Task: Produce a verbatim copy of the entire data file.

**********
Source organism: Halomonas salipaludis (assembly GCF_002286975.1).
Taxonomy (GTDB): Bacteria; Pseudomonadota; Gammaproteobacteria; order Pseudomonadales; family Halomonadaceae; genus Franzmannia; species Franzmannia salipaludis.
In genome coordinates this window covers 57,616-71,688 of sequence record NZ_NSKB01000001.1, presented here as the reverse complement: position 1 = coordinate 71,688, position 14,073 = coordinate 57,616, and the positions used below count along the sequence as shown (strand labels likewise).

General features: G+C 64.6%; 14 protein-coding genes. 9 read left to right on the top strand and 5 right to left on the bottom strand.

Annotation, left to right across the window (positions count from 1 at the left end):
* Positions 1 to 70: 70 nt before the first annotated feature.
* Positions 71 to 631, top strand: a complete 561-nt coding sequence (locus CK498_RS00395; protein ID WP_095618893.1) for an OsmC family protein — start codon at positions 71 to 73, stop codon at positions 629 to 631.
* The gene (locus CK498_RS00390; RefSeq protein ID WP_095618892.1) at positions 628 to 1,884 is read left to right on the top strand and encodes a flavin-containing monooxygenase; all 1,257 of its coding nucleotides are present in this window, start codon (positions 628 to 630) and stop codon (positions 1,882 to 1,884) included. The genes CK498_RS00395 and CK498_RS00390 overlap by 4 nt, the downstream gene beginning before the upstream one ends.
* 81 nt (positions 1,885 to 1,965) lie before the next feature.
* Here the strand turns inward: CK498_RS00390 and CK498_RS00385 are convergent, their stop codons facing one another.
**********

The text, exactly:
Source organism: Halomonas salipaludis (assembly GCF_002286975.1).
Taxonomy (GTDB): Bacteria; Pseudomonadota; Gammaproteobacteria; order Pseudomonadales; family Halomonadaceae; genus Franzmannia; species Franzmannia salipaludis.
In genome coordinates this window covers 57,616-71,688 of sequence record NZ_NSKB01000001.1, presented here as the reverse complement: position 1 = coordinate 71,688, position 14,073 = coordinate 57,616, and the positions used below count along the sequence as shown (strand labels likewise).

General features: G+C 64.6%; 14 protein-coding genes. 9 read left to right on the top strand and 5 right to left on the bottom strand.

Annotation, left to right across the window (positions count from 1 at the left end):
* Positions 1 to 70: 70 nt before the first annotated feature.
* Positions 71 to 631, top strand: a complete 561-nt coding sequence (locus CK498_RS00395; protein ID WP_095618893.1) for an OsmC family protein — start codon at positions 71 to 73, stop codon at positions 629 to 631.
* The gene (locus CK498_RS00390; RefSeq protein ID WP_095618892.1) at positions 628 to 1,884 is read left to right on the top strand and encodes a flavin-containing monooxygenase; all 1,257 of its coding nucleotides are present in this window, start codon (positions 628 to 630) and stop codon (positions 1,882 to 1,884) included. The genes CK498_RS00395 and CK498_RS00390 overlap by 4 nt, the downstream gene beginning before the upstream one ends.
* 81 nt (positions 1,885 to 1,965) lie before the next feature.
* Here the strand turns inward: CK498_RS00390 and CK498_RS00385 are convergent, their stop codons facing one another.